"A second error made by GMIHC is that they did not have a lookout when they made the descent to Boulder Springs Ranch [BSR]. ... Based upon interviews and incident documents, we could find no evidence that they requested a lookout as they traveled towards [the] BSR." (ADOSH p. 42)

"Finally, GMIHC had an obligation to notify their supervisor where they were moving and what route they would be traveling. The confusion that surrounded the search for the crew after the entrapment and burnover illustrates the importance of notifying the supervisor." (ADOSH p. 42)


This Part 3 post is where the Arizona Department of Occupational Safety (ADOSH) contracted with Wildland Fire Associates (WFA) and their report titled: "Granite Mountain IHC Entrapment and Burnover Investigation, Yarnell Hill Fire – June 30, 2013." The 2013 Wildfire Today link is once again utilized for the SAIT-SAIR. First off, within the WFA ADOSH report, the word "weather" generated 64 hits; the word "wind" generated 62 hits, and the word "outflow" generated 14 hits. In Part 1. this author focused on only key excerpts relative to the title, yet, in Part 2. this author found it necessary to branch out further. In Part 3. this author continues to branch out and uses a March 22, 2014, IM link, according to InvestigativeMEDIA (IM) Wants To Know The Truth (WTKTT) "The [WFA Report] never got much press ( or even much attention ). It has a narrative that reads a lot like the SAIR ( and, indeed, borrowed a lot of timeline verbatim from the SAIR ) … but it really was quite different from the SAIR." The current authors continue with that trend of branching out, however, the authors also give far more credence and trustworthiness to the more inquisitive and professional ADOSH investigation compared to the alleged bought-and-paid-for SAIT-SAIR, at a minimum, for these reasons:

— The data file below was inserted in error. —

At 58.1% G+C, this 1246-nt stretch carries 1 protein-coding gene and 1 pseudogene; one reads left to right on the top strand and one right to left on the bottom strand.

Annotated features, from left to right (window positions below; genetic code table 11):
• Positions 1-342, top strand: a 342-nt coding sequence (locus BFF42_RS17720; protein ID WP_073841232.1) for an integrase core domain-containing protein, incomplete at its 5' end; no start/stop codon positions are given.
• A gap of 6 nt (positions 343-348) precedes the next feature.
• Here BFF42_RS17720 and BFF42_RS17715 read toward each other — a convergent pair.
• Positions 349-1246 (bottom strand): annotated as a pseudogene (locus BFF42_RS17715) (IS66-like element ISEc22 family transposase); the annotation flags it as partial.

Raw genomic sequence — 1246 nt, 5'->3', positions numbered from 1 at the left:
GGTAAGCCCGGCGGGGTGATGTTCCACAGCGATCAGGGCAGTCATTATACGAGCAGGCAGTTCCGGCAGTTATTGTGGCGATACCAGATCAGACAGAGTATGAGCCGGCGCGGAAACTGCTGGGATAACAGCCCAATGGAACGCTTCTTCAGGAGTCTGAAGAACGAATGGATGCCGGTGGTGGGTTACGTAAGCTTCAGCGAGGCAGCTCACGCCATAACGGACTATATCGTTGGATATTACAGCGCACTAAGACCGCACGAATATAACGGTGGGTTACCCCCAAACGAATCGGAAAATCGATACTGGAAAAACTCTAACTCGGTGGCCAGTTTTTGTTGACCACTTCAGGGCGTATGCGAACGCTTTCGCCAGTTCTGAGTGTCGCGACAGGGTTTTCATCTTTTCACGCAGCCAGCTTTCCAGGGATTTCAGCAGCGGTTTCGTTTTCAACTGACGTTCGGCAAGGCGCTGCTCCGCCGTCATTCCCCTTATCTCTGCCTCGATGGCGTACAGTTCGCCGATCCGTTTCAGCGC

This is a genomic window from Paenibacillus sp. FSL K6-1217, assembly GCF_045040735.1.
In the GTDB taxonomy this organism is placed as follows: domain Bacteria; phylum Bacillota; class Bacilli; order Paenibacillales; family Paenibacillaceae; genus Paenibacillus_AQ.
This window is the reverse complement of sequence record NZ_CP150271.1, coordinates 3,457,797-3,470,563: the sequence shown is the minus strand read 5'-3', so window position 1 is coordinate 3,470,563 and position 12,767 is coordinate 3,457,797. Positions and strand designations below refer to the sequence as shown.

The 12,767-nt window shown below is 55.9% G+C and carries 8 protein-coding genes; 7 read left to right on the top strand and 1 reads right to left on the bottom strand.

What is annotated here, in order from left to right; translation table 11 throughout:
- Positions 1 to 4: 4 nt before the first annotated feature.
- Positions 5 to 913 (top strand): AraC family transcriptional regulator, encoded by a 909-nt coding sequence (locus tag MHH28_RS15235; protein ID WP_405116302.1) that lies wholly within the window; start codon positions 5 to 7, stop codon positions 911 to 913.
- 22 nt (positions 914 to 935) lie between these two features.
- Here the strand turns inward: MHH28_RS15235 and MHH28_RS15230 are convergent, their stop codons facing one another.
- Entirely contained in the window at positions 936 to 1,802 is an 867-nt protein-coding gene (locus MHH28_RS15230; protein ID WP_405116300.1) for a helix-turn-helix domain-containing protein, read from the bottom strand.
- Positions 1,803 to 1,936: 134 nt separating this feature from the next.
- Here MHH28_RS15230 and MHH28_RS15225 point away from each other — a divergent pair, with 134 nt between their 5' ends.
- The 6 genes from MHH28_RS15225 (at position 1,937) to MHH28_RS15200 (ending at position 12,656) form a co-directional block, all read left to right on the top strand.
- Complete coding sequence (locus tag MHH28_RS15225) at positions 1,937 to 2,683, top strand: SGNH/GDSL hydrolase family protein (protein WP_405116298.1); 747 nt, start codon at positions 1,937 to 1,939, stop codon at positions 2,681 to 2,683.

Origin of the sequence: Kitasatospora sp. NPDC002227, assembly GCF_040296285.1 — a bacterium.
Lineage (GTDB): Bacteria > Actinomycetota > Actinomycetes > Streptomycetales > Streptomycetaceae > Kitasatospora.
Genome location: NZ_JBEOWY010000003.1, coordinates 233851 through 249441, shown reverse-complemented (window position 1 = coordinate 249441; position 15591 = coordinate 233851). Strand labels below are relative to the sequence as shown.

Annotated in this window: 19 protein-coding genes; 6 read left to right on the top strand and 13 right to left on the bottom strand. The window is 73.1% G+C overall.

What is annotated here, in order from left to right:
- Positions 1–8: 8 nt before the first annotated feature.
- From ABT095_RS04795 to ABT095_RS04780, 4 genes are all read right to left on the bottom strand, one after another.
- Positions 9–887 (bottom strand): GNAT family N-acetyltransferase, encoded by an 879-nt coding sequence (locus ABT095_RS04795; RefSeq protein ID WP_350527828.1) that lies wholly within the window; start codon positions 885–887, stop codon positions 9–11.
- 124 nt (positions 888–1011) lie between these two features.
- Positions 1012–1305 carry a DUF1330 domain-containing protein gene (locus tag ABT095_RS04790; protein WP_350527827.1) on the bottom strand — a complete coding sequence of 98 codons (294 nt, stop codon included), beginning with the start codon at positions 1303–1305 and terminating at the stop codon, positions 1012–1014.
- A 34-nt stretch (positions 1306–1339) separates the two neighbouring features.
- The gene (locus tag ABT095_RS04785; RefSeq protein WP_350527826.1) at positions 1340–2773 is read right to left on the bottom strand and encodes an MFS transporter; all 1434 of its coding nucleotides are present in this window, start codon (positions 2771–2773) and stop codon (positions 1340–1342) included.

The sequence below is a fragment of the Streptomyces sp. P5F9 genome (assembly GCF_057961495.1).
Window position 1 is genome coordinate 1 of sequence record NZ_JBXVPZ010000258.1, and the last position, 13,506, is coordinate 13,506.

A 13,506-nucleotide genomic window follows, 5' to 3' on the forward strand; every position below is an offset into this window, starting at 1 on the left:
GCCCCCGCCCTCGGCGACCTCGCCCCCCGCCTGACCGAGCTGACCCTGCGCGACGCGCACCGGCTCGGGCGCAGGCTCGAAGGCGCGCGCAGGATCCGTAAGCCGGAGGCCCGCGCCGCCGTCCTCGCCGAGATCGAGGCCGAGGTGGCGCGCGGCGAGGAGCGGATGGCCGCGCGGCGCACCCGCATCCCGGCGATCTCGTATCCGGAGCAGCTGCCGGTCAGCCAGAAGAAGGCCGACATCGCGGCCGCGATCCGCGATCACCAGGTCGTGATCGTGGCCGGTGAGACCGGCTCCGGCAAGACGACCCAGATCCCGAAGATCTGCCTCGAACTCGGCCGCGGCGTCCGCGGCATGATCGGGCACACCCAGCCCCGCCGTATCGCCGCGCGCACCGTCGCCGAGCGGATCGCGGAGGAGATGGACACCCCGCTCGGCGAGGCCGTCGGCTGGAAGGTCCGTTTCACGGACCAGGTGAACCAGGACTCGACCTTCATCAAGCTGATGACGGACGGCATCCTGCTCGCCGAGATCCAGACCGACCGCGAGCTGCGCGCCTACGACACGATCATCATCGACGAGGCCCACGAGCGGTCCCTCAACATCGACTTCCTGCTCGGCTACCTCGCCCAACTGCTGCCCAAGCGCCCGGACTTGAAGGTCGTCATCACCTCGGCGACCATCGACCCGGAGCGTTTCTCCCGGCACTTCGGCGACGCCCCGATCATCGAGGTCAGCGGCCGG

Refreshingly, and thankfully, the ADOSH Investigation and Report actually compares and contrasts what the GMHS did and failed to do regarding the Fire Orders, Watch Outs. LCES, Rules of Engagement, etc. And in early September, the ADOSH team asked the two eyewitness hikers, (Joy A. Collura and Sonny Gilligan) to take them on the actual route that they hiked over that entire Friday to Sunday, June 28-30, 2013, weekend. And their route is basically the initial stages of the GMHS Memorial Trail route without admitting to that fact. The SAIT, on the other hand, merely did a phone interview in early August. The SAIT even denied certain individuals existed when factually seen and photographed by Collura. The one seen on the ridgetop on June 30, 2013, "around 0911" and wearing a full brim white hardhat (denoting a supervisor) and talking with GMHS / DIVS Marsh and Helitack Crewman Nate Peck, was appropriately nicknamed "Mystery Man" in our YHFR posts because of the SAIT's arrogant denial he was real.


See the Figure 2a. below for the "Mystery Man" photo image mentioned above from the Part 1 of 5 - Underneath every simple, obvious story about ‘human error,’ there is a deeper, more complex story - a story about the system in which people work. Will these formerly unrevealed public records change the account of what occurred on June 30, 2013?

(Dec. 12, 2019) YHFR post.